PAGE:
• Michael Bussee

    Concerned: I am not sure what you are talking about. Adultery?

  • http://www.patheos.com/blogs/warrenthrockmorton Warren

    concerned said:

    Consensual may not always be what you think it is and in other cases there are others who are being affected by the actions of the two people who may feel completely justified in their actions. What if these relationships fail, who deals with the aftermath of that.

    Can you give an example here? I can’t really grasp what you mean. And how is this situation different because two people involved are gay?

    I can think of no Christian principle that would require a state to criminalize homosexual conduct.

    At a loss to see it.

  • Michael Bussee

    Concenred: What kinds of private, consensual, adult sexual behavior do you believe should be criminalized — if any — and what do you believe the legal penalties should be?

  • http://www.transcong.org Karen Booth

    In my reading this week, I found this wikipedia article about public order crime very helpful in thinking this through. It addresses some of the questions raised about “victims.”

    Here’s a portion of it …

    In criminology public order crime is defined by Siegel (2004) as “…crime which involves acts that interfere with the operations of society and the ability of people to function efficiently”, i.e. it is behavior that has been labeled criminal because it is contrary to shared norms, social values, and customs. Robertson (1989:123) maintains that a crime is nothing more than “…an act that contravenes a law.” Generally speaking, deviancy is criminalized when it is too disruptive and has proved uncontrollable through informal sanctions.

    Public order crime should be distinguished from political crime. In the former, although the identity of the “victim” may be indirect and sometimes diffuse, it is cumulatively the community that suffers, whereas in a political crime, the state perceives itself to be the victim and criminalizes the behavior it considers threatening. Thus, public order crime includes consensual crime, victimless vice, and victimless crime. It asserts the need to use the law to maintain order both in the legal and moral sense. Public order crime is now the preferred term by proponents as against the use of the word “victimless” based on the idea that there are secondary victims (family, friends, acquaintances, and society at large) that can be identified.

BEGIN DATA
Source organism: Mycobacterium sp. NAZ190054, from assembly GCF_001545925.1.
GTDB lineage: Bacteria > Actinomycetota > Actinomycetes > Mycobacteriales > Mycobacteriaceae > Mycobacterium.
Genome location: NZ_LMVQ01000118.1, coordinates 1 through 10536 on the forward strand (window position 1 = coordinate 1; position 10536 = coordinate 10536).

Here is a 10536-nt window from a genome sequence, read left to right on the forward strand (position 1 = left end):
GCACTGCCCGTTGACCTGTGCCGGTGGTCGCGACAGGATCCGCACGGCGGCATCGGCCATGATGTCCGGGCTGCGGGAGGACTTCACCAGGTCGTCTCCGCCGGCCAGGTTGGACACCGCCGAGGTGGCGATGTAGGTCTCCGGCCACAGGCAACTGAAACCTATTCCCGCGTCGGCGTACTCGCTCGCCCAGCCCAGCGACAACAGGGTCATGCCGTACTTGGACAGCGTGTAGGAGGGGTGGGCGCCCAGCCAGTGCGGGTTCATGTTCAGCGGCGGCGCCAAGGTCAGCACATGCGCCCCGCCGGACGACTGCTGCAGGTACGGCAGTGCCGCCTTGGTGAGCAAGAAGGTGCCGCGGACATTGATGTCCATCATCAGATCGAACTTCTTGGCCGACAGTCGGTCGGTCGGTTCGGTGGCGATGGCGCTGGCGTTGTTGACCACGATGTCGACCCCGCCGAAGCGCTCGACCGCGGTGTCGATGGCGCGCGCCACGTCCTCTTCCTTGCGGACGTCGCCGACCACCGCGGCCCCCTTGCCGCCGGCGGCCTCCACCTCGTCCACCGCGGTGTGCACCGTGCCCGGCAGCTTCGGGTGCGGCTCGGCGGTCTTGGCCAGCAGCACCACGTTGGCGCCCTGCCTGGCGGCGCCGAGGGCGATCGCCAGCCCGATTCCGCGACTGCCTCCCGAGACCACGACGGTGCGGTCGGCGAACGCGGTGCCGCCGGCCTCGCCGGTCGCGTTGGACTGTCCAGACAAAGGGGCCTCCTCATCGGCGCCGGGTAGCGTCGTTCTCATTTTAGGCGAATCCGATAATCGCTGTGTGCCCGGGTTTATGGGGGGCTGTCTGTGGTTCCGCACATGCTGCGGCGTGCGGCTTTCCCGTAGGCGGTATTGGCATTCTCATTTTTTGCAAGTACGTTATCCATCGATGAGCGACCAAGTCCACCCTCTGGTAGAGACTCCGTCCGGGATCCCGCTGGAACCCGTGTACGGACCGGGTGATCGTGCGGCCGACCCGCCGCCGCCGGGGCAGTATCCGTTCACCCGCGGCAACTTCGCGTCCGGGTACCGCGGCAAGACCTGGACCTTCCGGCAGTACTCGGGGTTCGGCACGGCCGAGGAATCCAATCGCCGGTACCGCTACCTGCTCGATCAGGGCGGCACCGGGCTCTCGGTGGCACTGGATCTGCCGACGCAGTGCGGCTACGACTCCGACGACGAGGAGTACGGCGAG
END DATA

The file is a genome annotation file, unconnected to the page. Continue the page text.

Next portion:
• Michael Bussee

    I can think of no Christian principle that would require a state to criminalize homosexual conduct. At a loss to see it.

    If you are talking about private, consensual, adult homosexual conduct — neither can I. But many conservative Christians seems to think it should be — or are mighty ambivalent about it.

    They seem to imply that their understanding of the Bible should be imposed upon everyone else as civil law complete with criminal penalties — because they believe it’s “God’s law”. Too bad if others don’t share their faith. Frankly, that blurring of church and state scares the hell out of me.

  • http://www.patheos.com/blogs/warrenthrockmorton Warren

    Karen said:

    Public order crime is now the preferred term by proponents as against the use of the word “victimless” based on the idea that there are secondary victims (family, friends, acquaintances, and society at large) that can be identified.

    Can you think of a public order crime (to use the euphemism) which we all accept? Might be good to start with an example.

    And then how does private homosexual conduct match up with this definition. Keep in mind, there are many secondary victims from divorce, pornography, drinking, unfaithful spouses, etc.

    Some countries in the world consider Christianity to be a public order crime.

  • Michael Bussee

    Karen, you might not have made up your mind about criminalizing private, adult, consensual homosexual conduct, but I am sensing that you are leaning in the direction that it should be criminalized in some way. Is my sense mis-directed?

  • http://www.transcong.org Karen Booth

    Perhaps not completely germane, but Warren wrote “I can think of no Christian principle that would require a state to criminalize homosexual conduct.”

    Can you think of a Christian principle that would require a state to legalize it?

    If a state isn’t required to legalize it, then is the only option to ignore it? How does a state compassionately codify it’s moral beliefs?

  • Michael Bussee

    How does a state compassionately codify it’s moral beliefs?

    Not the state’s job.

  • http://www.transcong.org Karen Booth

    Michael, please stop pushing me about this. I’m not “leaning” toward anything. I’m trying to figure things out and I’m asking some provocative questions to get there. And get prepared for this … I may not come to a conclusion.